Drugs are commonly switched one of two ways, either under an OTC drug review, or by a manufacturer's submission of additional information to the original drug application. When considering a prescription to OTC switch, the key question that must be answered is whether the drug can benefit consumers without endangering their safety. An efficacy supplement should be submitted to an approved NDA for a prescription product if the sponsor plans to switch the drug product covered under the NDA to OTC marketing status in its entirety without a change in the previously approved dosage form or route of administration. An NDA 505(b)(1) should be submitted if the sponsor is proposing to convert some but not all of the approved prescription indications to OTC marketing status. An original NDA (505)(b)(1) or 505(b)(2) needs to be submitted if the sponsor plans to market either a new product OTC whose active substance, indication, or dosage form has never previously been marketed OTC.

For additional information about OTC drugs, please visit and

FDA regulations (21 CFR 10.30) permit an individual to submit a citizen petition regarding the following, which includes requesting a RX to OTC switch for a drug product:

(1) If the petition requests the Commissioner to issue, amend, or revoke a regulation, the exact wording of the existing regulation (if any) and the proposed regulation or amendment requested.

(2) If the petition requests the Commissioner to issue, amend, or revoke an order, a copy of the exact wording of the citation to the existing order (if any) and the exact wording requested for the proposed order.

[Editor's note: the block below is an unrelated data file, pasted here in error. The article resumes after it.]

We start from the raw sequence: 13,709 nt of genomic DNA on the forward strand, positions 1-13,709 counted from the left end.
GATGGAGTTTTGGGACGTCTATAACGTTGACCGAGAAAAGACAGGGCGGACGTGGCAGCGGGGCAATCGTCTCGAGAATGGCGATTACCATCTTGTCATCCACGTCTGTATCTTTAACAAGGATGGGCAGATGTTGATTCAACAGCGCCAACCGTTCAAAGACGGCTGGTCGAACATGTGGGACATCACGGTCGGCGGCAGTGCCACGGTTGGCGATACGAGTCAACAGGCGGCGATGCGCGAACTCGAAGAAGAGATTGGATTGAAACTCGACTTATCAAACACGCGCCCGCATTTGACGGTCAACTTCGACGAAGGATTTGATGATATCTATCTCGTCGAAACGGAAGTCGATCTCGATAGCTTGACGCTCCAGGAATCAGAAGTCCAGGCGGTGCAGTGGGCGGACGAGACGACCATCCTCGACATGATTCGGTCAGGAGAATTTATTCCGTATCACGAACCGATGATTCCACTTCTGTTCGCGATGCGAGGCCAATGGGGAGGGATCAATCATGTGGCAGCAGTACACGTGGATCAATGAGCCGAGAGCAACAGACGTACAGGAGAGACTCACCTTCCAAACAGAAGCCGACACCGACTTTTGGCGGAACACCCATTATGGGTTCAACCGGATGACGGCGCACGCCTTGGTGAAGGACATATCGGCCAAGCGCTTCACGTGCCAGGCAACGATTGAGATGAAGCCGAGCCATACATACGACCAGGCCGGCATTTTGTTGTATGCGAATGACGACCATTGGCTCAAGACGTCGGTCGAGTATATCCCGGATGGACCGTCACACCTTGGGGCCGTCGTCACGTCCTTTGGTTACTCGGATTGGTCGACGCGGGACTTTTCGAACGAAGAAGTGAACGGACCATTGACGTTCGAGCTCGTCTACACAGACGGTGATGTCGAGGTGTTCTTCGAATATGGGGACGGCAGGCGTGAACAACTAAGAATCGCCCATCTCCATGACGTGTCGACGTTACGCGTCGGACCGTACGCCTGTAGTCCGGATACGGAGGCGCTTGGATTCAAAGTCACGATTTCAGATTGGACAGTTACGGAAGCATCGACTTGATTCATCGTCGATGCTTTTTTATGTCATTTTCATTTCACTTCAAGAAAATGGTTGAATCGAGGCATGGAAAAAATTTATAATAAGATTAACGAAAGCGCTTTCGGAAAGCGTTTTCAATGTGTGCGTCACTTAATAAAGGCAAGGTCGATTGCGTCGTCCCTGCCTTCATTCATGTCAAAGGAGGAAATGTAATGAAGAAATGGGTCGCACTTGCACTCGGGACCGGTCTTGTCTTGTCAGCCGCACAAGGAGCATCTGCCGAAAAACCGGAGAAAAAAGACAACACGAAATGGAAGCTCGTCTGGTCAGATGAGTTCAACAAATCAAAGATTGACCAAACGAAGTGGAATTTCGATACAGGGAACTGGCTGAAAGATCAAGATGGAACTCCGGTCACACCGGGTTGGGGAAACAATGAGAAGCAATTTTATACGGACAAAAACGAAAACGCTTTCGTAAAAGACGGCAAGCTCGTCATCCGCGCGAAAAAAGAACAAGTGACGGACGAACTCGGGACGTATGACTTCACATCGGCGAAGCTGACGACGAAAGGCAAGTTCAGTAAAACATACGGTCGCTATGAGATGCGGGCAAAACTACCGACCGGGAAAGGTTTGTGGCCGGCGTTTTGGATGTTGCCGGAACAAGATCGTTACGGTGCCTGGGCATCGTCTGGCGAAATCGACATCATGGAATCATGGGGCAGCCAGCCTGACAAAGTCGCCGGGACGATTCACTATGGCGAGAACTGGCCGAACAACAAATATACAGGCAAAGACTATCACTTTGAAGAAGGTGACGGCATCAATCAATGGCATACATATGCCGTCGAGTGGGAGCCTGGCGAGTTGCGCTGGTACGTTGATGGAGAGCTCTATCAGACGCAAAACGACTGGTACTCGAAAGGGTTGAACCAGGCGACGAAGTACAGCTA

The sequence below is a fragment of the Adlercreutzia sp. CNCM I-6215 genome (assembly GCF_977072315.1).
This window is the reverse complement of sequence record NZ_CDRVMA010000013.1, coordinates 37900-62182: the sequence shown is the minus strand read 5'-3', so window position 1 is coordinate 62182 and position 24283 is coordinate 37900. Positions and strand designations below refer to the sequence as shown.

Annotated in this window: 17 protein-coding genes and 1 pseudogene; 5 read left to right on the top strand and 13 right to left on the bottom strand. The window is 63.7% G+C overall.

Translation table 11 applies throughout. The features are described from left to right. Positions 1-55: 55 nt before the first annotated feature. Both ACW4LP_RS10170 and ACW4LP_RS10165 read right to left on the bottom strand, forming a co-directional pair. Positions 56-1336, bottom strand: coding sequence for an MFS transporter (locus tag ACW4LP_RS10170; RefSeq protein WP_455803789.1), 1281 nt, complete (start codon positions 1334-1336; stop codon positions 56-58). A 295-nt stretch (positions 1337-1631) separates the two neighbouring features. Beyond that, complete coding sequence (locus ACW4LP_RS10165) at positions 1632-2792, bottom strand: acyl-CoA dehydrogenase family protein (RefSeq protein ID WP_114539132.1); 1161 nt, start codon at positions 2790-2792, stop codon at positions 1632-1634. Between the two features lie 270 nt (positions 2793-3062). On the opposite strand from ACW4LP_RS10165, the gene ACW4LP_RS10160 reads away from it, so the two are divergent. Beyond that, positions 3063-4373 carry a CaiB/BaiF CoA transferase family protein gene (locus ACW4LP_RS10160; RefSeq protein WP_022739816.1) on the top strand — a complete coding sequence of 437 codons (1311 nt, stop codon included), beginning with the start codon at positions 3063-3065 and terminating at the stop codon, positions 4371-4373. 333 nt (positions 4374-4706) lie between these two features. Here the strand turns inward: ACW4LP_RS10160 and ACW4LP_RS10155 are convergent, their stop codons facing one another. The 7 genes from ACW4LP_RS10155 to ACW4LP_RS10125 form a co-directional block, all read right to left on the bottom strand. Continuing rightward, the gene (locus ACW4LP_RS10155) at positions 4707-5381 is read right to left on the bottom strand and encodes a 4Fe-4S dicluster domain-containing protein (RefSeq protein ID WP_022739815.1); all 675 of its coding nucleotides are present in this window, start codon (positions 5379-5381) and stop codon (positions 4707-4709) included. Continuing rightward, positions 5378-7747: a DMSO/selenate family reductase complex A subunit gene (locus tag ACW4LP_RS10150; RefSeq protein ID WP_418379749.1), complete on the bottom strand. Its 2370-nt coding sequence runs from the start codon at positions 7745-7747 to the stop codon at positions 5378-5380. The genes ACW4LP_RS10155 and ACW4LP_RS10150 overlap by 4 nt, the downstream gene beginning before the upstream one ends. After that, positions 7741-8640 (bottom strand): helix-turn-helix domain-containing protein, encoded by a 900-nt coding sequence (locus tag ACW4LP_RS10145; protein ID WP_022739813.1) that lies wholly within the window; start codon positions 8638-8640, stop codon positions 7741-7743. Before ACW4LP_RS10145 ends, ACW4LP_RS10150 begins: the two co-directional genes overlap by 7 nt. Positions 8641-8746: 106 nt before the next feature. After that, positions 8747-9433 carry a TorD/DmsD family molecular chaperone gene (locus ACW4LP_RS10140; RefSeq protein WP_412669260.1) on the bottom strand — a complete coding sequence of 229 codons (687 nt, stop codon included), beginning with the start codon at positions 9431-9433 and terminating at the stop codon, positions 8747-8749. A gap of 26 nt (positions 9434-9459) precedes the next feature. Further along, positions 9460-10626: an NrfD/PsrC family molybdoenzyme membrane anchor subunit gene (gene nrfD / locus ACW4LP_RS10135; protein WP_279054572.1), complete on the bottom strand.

(3) If the petition requests the Commissioner to take or refrain from taking any other form of administrative action, the specific action or relief requested.

Instructions for submitting citizens petitions (CPs) are available at: If you plan to submit a citizen petition, we recommend that you retain the services of a lawyer experienced in drug law to provide you with the guidance that you need to request a RX to OTC switch.



Yes I did. This portion of the information I posted above is the "Answer."


"Entered on 04/17/2015 at 09:00:08 EDT (GMT-0400) by Pat M:

The Web site was created as a way for the public to review and comment on proposed federal rules and regulations. We are unable to answer questions about current federal rules and regulations.

Please contact FDA's Division of Drug Information directly at (855) 543-3784 or

If you need any help using the Web site to review or comment on proposed federal rules or regulations, please contact us again.

Thank you, Help Desk

Entered on 04/17/2015 at 09:00:08 EDT (GMT-0400) by Pat M:"




Just a long shot, but could Sally Pacholok who wrote 'Could it Be B12?' not help you? I don't suppose it would be in the book itself, but she must know the subject inside out by now - perhaps you could email her from her website?


Based on her website, which lists the goals they have to raise awareness, legislation to get rid of the prescription requirement isn't even on their radar. I'd be willing to ask her, but I'm kind of paranoid about giving out my phone number and their 'contact us' page lists it as a requirement. :(


Ah well, just a thought...


It looks to me as if it is the Drug Enforcement Administration which is in charge of it all. Being a UK citizen, I have little knowledge of USA government, but as the DEA define the five schedules, who else could it be?


No form of cobalamin is listed on any of the five schedules. That means it isn't a controlled substance. The FDA and DEA sort of work together. It is FDA regulations that DEA enforce. There is a section in the FDA regulations that lists specific exemptions to the DEA's schedule of controlled substances. (It's here if you're interested: )

At first I thought I could maybe ask for cobalamin to be added to the list of exemptions - until I realized they aren't a controlled substance so there is nothing to exempt. ::sigh::